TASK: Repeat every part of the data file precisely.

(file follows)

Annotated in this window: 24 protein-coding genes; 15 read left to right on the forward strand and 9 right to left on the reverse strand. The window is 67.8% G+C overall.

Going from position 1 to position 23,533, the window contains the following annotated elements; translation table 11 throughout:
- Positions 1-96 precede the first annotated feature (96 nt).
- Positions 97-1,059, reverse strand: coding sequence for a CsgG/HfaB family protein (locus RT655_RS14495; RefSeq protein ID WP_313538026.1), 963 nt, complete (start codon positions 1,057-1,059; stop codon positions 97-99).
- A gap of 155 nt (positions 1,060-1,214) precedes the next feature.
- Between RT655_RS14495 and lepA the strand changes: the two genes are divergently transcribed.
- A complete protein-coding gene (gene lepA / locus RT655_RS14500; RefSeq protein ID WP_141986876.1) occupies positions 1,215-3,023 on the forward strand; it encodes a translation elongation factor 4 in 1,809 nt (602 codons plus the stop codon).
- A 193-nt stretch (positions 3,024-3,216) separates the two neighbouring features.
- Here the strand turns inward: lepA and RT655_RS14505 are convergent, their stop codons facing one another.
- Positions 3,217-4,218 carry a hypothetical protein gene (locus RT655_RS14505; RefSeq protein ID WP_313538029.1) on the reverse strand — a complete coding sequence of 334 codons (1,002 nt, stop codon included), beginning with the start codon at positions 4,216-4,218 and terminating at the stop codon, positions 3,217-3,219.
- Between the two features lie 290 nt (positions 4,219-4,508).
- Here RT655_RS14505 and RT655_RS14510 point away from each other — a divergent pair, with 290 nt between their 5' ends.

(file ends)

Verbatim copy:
Annotated in this window: 24 protein-coding genes; 15 read left to right on the forward strand and 9 right to left on the reverse strand. The window is 67.8% G+C overall.

Going from position 1 to position 23,533, the window contains the following annotated elements; translation table 11 throughout:
- Positions 1-96 precede the first annotated feature (96 nt).
- Positions 97-1,059, reverse strand: coding sequence for a CsgG/HfaB family protein (locus RT655_RS14495; RefSeq protein ID WP_313538026.1), 963 nt, complete (start codon positions 1,057-1,059; stop codon positions 97-99).
- A gap of 155 nt (positions 1,060-1,214) precedes the next feature.
- Between RT655_RS14495 and lepA the strand changes: the two genes are divergently transcribed.
- A complete protein-coding gene (gene lepA / locus RT655_RS14500; RefSeq protein ID WP_141986876.1) occupies positions 1,215-3,023 on the forward strand; it encodes a translation elongation factor 4 in 1,809 nt (602 codons plus the stop codon).
- A 193-nt stretch (positions 3,024-3,216) separates the two neighbouring features.
- Here the strand turns inward: lepA and RT655_RS14505 are convergent, their stop codons facing one another.
- Positions 3,217-4,218 carry a hypothetical protein gene (locus RT655_RS14505; RefSeq protein ID WP_313538029.1) on the reverse strand — a complete coding sequence of 334 codons (1,002 nt, stop codon included), beginning with the start codon at positions 4,216-4,218 and terminating at the stop codon, positions 3,217-3,219.
- Between the two features lie 290 nt (positions 4,219-4,508).
- Here RT655_RS14505 and RT655_RS14510 point away from each other — a divergent pair, with 290 nt between their 5' ends.